How to Use Cathay Asia Miles’ Generous Waitlist Policy

by Stephen

We have previously covered Cathay Pacific’s Asia Miles frequent flyer program and how Asia Miles offers some attractive mileage rates for certain redemptions. I wanted today to quickly highlight the program’s very generous and convenient waitlist process.

cathay pacific cx first class f

Cathay Pacific first class seat and caviar service.

Like some other programs out there, Asia Miles allows members to waitlist for awards on their own metal on which no space is available. The premise of waitlisting awards is that if and when award space is released at a later date, that space will be diverted to the flyer who waitlisted, rather than released to everyone.

Unfortunately this isn’t how things always work out. There are many reports on Singapore KrisFlyer, for instance, whereby waitlisted awards don’t clear even if award space is released.

In contrast to this, it seems like waitlisted Asia Miles awards clear automatically and immediately when the corresponding award space is released. Even better, waitlisted awards that clear are automatically confirmed (i.e., held and taken out of inventory) for about a month.

With Asia Miles, no credit card information is needed at the time of waitlist. While in the past, no miles needed to be in an account to waitlist, this has since changed and 70% of the miles required for the award must be in the account for waitlisting to be allowed (thanks to multiple readers who pointed out this change). That means you can waitlist for whatever you want, wait until it clears, and only then transfer points over, rather than take a risk by speculatively transferring points.

Awards can be waitlisted online through the Asia Miles website, and held awards can be ticketed online as well, making the process smooth and efficient. A friend waitlisted a business class award for JFK-YVR several weeks ago and was recently notified that it had cleared and that the award was on hold. Checking availability, it appears that his waitlist automatically cleared right around when Cathay released several business class award seats.

waitlisted award cathay pacific

CX Asia Miles waitlisted award. Note the very generous hold time.

Kudos to Asia Miles for having a very generous and customer-friendly policy that makes booking Cathay Pacific awards convenient. Given the fairly predictable nature of Cathay award space, one could presumably waitlist for an a desired award and expect that waitlist to clear rather than checking manually for availability every day.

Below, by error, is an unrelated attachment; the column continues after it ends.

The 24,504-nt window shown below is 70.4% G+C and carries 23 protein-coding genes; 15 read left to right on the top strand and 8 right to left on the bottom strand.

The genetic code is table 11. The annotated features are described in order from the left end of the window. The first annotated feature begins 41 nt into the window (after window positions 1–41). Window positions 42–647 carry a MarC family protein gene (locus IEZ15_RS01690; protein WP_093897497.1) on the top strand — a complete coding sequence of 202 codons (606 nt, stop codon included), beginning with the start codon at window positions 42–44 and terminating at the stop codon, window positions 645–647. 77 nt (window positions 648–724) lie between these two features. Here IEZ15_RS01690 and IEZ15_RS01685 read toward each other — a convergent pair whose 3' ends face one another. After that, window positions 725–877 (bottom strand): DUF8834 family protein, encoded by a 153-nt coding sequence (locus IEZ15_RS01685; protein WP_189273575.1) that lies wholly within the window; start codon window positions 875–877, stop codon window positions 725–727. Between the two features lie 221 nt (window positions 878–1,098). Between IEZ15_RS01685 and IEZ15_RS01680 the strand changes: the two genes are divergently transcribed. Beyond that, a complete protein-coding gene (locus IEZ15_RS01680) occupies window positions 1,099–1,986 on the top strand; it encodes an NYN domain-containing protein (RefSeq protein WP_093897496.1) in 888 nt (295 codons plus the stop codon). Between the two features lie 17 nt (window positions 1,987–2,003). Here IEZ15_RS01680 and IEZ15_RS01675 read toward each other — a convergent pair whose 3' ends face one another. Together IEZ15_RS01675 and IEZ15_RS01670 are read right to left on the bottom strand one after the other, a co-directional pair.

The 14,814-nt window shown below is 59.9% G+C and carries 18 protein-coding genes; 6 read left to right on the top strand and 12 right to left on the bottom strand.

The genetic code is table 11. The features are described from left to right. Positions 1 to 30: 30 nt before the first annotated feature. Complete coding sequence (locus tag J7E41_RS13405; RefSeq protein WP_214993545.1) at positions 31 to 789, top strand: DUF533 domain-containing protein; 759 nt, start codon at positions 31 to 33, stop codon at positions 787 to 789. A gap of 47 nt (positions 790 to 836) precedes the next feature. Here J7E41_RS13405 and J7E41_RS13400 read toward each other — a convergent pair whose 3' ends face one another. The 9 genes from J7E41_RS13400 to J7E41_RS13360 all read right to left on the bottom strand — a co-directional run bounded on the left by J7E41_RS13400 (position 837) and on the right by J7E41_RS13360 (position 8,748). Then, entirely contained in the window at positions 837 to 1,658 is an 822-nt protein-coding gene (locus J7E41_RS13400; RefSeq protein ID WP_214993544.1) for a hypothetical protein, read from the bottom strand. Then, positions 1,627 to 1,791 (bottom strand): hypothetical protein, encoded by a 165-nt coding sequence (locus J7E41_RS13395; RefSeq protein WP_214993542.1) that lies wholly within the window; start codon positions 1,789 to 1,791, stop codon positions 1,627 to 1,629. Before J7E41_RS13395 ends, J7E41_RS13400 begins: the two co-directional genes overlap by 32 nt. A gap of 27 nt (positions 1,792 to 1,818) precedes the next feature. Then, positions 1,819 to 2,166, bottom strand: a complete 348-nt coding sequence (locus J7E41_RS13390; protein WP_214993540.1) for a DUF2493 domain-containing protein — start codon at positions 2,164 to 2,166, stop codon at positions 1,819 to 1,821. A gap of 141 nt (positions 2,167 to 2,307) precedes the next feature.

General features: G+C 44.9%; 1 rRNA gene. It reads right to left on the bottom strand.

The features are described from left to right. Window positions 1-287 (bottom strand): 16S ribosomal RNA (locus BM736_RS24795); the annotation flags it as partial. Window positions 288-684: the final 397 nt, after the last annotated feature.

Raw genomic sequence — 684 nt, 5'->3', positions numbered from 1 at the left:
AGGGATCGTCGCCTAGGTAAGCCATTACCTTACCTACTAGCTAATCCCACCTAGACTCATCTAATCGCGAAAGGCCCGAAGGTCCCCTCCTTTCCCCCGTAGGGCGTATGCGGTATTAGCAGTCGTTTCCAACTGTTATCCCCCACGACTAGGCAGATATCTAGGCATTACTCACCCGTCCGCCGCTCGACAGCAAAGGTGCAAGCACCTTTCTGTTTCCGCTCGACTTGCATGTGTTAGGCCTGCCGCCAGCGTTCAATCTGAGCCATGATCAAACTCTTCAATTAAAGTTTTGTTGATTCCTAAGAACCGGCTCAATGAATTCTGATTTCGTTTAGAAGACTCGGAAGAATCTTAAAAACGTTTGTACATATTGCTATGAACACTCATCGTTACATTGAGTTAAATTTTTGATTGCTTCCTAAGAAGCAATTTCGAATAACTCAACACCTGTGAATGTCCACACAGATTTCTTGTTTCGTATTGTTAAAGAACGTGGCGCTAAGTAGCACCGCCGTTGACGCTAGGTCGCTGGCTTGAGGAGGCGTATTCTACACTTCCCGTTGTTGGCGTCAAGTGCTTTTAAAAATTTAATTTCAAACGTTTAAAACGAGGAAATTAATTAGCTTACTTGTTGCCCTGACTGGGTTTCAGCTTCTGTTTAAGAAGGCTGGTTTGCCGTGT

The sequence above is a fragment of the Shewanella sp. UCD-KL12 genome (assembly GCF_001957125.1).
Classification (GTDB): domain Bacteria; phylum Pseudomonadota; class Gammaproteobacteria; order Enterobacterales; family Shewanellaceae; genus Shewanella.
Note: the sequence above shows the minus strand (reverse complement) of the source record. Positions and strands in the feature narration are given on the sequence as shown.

Moreover, the fact that awards clearing the waitlist are automatically held for up to a month allows for flexibility in planning. While I certainly don’t condone abuse of this generous policy, waitlisting multiple awards and then coming back later to cancel unwanted awards that have cleared and been placed on hold might not be a bad idea.

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Mark July 7, 2019 - 6:35 pm

You must have 70% of the miles in your account to waitlist

Michael July 28, 2019 - 7:36 pm

Yes, the article is incorrect. You do need 70% of the required miles in your account to waitlist. It’s a real risk to waitlist – you may not get a seat and you have no idea when that will be confirmed. Better off booking known available seats wherever you can get them with any airline (even if it requires more miles/points).

Stephen July 29, 2019 - 2:50 pm

You guys are both correct, as this policy has changed since the post was originally written. Updated accordingly; thanks!

Ben January 7, 2020 - 1:54 pm

Any idea if you waitlist 2 F class awards, but they do not clear, would they look to book you in J class? I suspect that is unlikely, but considering waitlisting 2 F awards for a few months down the road and want to know what options I may or may not have. Thanks.

Tim February 19, 2020 - 6:35 am

I booked my wife on Cathay First and put myself on the waiting list a year out. Now with 3 months out someone somehow jumped me and took a first class seat. How did this happen? Did the person do first choice waiting list at 187,500 miles instead of my waiting list of 125,000 miles? If not, then do people with business class upgrading to first award redemption jump me? I really think it is highly unlikely someone paid $20,000 for their ticket Hong Kong to Boston


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